Where are you based? You said you get hot quick but that can happen even in cold climes if you are a big guy (for example). If you want to saty cool choose linen, no two wasy about it IMO.
    if you chose this forum this means you should nto be chooing any style suit (Arma ni, Corneliani)but you are looking for a distinct style which is 'away form the numbers'?
    Lastly, make sure the coat (jacket) is canvassed and not glued: the inner canvas (that which gives structure ot the jacket chest, shoulder area) is stitched and not glued. This will allow the body to breath properly (because it it loose from the outer fabric and the inner lining) and also drapes better as it moves freely and independently.
     
  13. Dirk Wainscotting

    Dirk Wainscotting A-List Customer

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    I don't think a coat with a floating canvas has that much effect on cooling at all. In some ways you could argue that the 'open' layers would retain heat better. It has a layer of wadding in the chest in both cases anyway. I also don't think it has a noticeably better effect upon "drape" either.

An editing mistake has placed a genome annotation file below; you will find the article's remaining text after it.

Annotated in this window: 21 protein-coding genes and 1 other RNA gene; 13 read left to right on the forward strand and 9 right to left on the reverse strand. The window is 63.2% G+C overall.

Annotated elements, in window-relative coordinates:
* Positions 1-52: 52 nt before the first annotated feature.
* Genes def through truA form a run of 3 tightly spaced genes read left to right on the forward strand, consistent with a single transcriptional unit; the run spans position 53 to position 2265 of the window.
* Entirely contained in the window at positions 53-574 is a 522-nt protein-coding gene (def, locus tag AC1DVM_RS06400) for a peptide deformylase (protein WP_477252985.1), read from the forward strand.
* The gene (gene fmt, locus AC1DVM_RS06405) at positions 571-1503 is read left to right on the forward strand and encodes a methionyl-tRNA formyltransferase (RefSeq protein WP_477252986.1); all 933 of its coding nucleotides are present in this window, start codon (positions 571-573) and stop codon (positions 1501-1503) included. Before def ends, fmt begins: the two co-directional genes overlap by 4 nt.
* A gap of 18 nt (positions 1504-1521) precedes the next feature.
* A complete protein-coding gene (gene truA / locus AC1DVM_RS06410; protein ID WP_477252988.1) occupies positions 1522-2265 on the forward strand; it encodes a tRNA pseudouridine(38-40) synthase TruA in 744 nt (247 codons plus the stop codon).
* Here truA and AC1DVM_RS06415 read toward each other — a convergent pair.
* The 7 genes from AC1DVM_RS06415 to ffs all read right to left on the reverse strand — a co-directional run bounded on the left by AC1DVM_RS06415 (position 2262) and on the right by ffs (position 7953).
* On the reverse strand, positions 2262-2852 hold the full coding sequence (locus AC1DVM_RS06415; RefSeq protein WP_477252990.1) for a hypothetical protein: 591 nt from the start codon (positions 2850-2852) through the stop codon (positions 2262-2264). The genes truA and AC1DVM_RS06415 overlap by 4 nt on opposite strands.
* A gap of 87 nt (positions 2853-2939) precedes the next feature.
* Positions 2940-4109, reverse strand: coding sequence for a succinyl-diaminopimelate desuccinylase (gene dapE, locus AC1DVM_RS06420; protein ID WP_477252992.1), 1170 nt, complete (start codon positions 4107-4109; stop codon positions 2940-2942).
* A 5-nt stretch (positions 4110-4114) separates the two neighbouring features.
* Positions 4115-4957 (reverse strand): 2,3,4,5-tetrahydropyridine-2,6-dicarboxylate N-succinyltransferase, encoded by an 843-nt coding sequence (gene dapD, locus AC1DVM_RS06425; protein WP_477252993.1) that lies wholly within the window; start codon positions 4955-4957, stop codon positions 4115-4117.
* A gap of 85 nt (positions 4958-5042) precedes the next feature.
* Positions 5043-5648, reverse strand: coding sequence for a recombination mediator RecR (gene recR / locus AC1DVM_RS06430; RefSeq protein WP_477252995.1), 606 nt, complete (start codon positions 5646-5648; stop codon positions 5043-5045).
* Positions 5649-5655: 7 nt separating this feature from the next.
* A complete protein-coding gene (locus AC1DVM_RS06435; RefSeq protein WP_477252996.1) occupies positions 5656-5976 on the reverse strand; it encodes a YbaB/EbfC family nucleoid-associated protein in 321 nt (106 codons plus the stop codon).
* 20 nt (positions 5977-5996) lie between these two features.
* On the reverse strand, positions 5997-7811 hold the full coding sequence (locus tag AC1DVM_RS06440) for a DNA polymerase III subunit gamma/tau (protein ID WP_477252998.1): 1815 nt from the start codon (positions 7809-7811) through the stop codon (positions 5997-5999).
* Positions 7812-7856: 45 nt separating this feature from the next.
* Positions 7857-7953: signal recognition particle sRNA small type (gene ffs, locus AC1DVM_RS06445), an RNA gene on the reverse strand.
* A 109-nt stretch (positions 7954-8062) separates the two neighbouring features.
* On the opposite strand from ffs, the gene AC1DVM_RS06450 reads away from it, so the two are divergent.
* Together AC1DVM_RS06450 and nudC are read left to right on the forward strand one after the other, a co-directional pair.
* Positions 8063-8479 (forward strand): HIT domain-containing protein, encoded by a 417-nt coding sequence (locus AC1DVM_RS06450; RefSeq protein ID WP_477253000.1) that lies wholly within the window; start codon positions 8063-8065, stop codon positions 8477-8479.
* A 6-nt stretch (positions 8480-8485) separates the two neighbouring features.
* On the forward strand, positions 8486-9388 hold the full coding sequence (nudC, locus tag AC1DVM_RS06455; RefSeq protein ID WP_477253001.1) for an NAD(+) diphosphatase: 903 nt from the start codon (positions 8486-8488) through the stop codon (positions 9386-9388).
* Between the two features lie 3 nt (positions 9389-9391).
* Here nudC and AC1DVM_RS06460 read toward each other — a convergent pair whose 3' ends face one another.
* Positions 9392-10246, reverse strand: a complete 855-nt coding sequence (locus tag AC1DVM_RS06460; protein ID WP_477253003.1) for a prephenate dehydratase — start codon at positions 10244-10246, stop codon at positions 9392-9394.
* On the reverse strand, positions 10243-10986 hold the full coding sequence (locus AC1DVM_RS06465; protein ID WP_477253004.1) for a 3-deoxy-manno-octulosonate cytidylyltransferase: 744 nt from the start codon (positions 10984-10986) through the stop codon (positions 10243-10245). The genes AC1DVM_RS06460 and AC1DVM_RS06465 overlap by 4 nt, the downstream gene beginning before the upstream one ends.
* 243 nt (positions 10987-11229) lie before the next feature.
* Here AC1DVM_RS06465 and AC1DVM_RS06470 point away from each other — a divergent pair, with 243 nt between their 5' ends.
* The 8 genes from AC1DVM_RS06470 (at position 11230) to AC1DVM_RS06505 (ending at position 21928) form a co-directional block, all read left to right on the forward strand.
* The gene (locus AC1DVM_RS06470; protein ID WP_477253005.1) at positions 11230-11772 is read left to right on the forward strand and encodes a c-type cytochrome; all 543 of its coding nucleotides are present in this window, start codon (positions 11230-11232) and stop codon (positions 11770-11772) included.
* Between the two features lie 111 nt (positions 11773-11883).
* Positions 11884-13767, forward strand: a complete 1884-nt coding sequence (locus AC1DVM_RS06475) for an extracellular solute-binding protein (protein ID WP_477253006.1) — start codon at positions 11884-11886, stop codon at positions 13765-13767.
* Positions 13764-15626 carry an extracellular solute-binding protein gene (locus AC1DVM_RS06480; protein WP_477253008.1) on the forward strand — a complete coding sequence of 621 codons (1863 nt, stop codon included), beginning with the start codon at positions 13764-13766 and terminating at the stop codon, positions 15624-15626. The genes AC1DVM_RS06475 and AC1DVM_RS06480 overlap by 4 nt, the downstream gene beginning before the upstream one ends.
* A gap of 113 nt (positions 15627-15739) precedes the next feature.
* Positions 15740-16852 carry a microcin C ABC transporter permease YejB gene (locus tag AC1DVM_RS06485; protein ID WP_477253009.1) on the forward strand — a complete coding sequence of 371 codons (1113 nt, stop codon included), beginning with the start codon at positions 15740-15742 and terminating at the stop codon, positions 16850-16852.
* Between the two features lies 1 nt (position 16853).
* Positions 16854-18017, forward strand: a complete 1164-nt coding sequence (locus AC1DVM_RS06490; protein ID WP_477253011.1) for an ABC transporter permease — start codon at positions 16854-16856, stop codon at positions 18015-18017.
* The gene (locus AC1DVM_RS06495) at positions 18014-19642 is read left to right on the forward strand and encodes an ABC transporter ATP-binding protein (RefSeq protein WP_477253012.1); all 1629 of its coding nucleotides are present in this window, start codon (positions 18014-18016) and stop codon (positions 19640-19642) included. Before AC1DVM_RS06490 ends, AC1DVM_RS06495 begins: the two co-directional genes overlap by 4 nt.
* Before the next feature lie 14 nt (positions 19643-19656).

Mind you I'm talking about the very high-end fusibles now being used by the top-end makers, not the volume rubbish. Personally I would choose a floating canvas, but they are really only found in the more expensive suits. This can only reasonably be recommended for those with bottomless pockets (i.e. those with plenty cash).
     
  14. Patrick Hall

    Patrick Hall Practically Family